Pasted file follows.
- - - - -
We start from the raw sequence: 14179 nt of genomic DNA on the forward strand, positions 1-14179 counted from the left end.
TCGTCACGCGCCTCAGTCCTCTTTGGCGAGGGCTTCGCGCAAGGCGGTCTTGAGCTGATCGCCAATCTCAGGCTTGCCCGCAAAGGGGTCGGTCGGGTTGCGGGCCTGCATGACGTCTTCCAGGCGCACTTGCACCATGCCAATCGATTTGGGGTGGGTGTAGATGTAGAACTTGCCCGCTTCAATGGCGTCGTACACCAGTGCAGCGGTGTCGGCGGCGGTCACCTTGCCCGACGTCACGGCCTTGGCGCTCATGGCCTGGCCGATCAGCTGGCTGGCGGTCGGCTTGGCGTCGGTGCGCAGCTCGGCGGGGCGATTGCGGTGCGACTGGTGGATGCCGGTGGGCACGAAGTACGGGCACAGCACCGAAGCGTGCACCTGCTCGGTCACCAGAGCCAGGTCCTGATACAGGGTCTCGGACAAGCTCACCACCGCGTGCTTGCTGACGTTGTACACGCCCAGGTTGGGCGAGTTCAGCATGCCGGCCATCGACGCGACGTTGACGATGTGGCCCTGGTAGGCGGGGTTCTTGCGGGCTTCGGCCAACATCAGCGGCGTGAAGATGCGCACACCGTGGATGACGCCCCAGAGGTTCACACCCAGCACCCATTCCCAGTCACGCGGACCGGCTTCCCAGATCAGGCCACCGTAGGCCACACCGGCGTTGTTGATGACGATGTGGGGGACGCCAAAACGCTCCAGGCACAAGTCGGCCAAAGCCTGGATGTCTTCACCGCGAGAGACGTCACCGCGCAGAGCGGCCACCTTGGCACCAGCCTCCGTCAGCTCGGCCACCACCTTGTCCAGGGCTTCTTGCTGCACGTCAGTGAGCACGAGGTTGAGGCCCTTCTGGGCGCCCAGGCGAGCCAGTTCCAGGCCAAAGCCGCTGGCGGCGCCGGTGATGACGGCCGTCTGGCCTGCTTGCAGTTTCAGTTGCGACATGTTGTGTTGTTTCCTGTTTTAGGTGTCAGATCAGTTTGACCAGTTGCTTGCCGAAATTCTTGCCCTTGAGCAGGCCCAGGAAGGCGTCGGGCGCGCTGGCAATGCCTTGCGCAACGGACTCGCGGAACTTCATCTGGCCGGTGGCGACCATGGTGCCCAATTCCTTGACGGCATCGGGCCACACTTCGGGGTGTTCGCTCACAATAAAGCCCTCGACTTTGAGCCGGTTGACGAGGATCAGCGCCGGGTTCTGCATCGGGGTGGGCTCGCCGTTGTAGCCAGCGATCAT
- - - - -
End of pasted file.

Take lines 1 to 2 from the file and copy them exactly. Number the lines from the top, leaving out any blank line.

We start from the raw sequence: 14179 nt of genomic DNA on the forward strand, positions 1-14179 counted from the left end.
TCGTCACGCGCCTCAGTCCTCTTTGGCGAGGGCTTCGCGCAAGGCGGTCTTGAGCTGATCGCCAATCTCAGGCTTGCCCGCAAAGGGGTCGGTCGGGTTGCGGGCCTGCATGACGTCTTCCAGGCGCACTTGCACCATGCCAATCGATTTGGGGTGGGTGTAGATGTAGAACTTGCCCGCTTCAATGGCGTCGTACACCAGTGCAGCGGTGTCGGCGGCGGTCACCTTGCCCGACGTCACGGCCTTGGCGCTCATGGCCTGGCCGATCAGCTGGCTGGCGGTCGGCTTGGCGTCGGTGCGCAGCTCGGCGGGGCGATTGCGGTGCGACTGGTGGATGCCGGTGGGCACGAAGTACGGGCACAGCACCGAAGCGTGCACCTGCTCGGTCACCAGAGCCAGGTCCTGATACAGGGTCTCGGACAAGCTCACCACCGCGTGCTTGCTGACGTTGTACACGCCCAGGTTGGGCGAGTTCAGCATGCCGGCCATCGACGCGACGTTGACGATGTGGCCCTGGTAGGCGGGGTTCTTGCGGGCTTCGGCCAACATCAGCGGCGTGAAGATGCGCACACCGTGGATGACGCCCCAGAGGTTCACACCCAGCACCCATTCCCAGTCACGCGGACCGGCTTCCCAGATCAGGCCACCGTAGGCCACACCGGCGTTGTTGATGACGATGTGGGGGACGCCAAAACGCTCCAGGCACAAGTCGGCCAAAGCCTGGATGTCTTCACCGCGAGAGACGTCACCGCGCAGAGCGGCCACCTTGGCACCAGCCTCCGTCAGCTCGGCCACCACCTTGTCCAGGGCTTCTTGCTGCACGTCAGTGAGCACGAGGTTGAGGCCCTTCTGGGCGCCCAGGCGAGCCAGTTCCAGGCCAAAGCCGCTGGCGGCGCCGGTGATGACGGCCGTCTGGCCTGCTTGCAGTTTCAGTTGCGACATGTTGTGTTGTTTCCTGTTTTAGGTGTCAGATCAGTTTGACCAGTTGCTTGCCGAAATTCTTGCCCTTGAGCAGGCCCAGGAAGGCGTCGGGCGCGCTGGCAATGCCTTGCGCAACGGACTCGCGGAACTTCATCTGGCCGGTGGCGACCATGGTGCCCAATTCCTTGACGGCATCGGGCCACACTTCGGGGTGTTCGCTCACAATAAAGCCCTCGACTTTGAGCCGGTTGACGAGGATCAGCGCCGGGTTCTGCATCGGGGTGGGCTCGCCGTTGTAGCCAGCGATCAT